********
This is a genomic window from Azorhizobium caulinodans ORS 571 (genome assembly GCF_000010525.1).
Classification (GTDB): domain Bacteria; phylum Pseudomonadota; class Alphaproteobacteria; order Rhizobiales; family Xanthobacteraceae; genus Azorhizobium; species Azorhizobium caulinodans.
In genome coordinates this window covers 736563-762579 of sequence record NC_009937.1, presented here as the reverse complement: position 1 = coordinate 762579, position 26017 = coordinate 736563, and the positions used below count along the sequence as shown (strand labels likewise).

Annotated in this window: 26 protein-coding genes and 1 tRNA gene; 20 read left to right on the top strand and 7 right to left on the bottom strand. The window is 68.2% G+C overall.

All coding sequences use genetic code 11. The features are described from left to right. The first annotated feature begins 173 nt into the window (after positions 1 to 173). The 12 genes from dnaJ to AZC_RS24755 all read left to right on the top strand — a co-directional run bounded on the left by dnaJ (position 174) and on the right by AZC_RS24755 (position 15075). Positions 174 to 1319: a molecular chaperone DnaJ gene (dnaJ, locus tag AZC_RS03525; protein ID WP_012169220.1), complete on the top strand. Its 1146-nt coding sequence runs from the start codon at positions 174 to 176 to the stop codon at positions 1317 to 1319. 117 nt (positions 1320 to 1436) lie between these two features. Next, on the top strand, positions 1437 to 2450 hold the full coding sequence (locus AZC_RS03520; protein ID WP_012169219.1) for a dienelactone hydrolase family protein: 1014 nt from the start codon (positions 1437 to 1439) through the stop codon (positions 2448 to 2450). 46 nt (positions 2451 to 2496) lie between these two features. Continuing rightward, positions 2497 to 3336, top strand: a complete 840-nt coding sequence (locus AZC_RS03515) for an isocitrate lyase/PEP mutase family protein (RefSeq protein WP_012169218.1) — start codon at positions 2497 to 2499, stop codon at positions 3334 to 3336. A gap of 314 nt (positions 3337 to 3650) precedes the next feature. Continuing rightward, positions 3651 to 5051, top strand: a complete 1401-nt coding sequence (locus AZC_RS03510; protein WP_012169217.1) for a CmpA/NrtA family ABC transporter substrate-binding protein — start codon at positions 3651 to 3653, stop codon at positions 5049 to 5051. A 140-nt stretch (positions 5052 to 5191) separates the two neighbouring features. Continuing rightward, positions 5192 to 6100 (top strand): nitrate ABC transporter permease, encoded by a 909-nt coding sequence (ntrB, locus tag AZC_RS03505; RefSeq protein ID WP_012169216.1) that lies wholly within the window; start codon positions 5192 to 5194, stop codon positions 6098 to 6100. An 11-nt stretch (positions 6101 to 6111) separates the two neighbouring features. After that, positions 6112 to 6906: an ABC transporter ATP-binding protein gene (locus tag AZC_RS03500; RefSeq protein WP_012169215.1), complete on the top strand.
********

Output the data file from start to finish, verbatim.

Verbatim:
This is a genomic window from Azorhizobium caulinodans ORS 571 (genome assembly GCF_000010525.1).
Classification (GTDB): domain Bacteria; phylum Pseudomonadota; class Alphaproteobacteria; order Rhizobiales; family Xanthobacteraceae; genus Azorhizobium; species Azorhizobium caulinodans.
In genome coordinates this window covers 736563-762579 of sequence record NC_009937.1, presented here as the reverse complement: position 1 = coordinate 762579, position 26017 = coordinate 736563, and the positions used below count along the sequence as shown (strand labels likewise).

Annotated in this window: 26 protein-coding genes and 1 tRNA gene; 20 read left to right on the top strand and 7 right to left on the bottom strand. The window is 68.2% G+C overall.

All coding sequences use genetic code 11. The features are described from left to right. The first annotated feature begins 173 nt into the window (after positions 1 to 173). The 12 genes from dnaJ to AZC_RS24755 all read left to right on the top strand — a co-directional run bounded on the left by dnaJ (position 174) and on the right by AZC_RS24755 (position 15075). Positions 174 to 1319: a molecular chaperone DnaJ gene (dnaJ, locus tag AZC_RS03525; protein ID WP_012169220.1), complete on the top strand. Its 1146-nt coding sequence runs from the start codon at positions 174 to 176 to the stop codon at positions 1317 to 1319. 117 nt (positions 1320 to 1436) lie between these two features. Next, on the top strand, positions 1437 to 2450 hold the full coding sequence (locus AZC_RS03520; protein ID WP_012169219.1) for a dienelactone hydrolase family protein: 1014 nt from the start codon (positions 1437 to 1439) through the stop codon (positions 2448 to 2450). 46 nt (positions 2451 to 2496) lie between these two features. Continuing rightward, positions 2497 to 3336, top strand: a complete 840-nt coding sequence (locus AZC_RS03515) for an isocitrate lyase/PEP mutase family protein (RefSeq protein WP_012169218.1) — start codon at positions 2497 to 2499, stop codon at positions 3334 to 3336. A gap of 314 nt (positions 3337 to 3650) precedes the next feature. Continuing rightward, positions 3651 to 5051, top strand: a complete 1401-nt coding sequence (locus AZC_RS03510; protein WP_012169217.1) for a CmpA/NrtA family ABC transporter substrate-binding protein — start codon at positions 3651 to 3653, stop codon at positions 5049 to 5051. A 140-nt stretch (positions 5052 to 5191) separates the two neighbouring features. Continuing rightward, positions 5192 to 6100 (top strand): nitrate ABC transporter permease, encoded by a 909-nt coding sequence (ntrB, locus tag AZC_RS03505; RefSeq protein ID WP_012169216.1) that lies wholly within the window; start codon positions 5192 to 5194, stop codon positions 6098 to 6100. An 11-nt stretch (positions 6101 to 6111) separates the two neighbouring features. After that, positions 6112 to 6906: an ABC transporter ATP-binding protein gene (locus tag AZC_RS03500; RefSeq protein WP_012169215.1), complete on the top strand.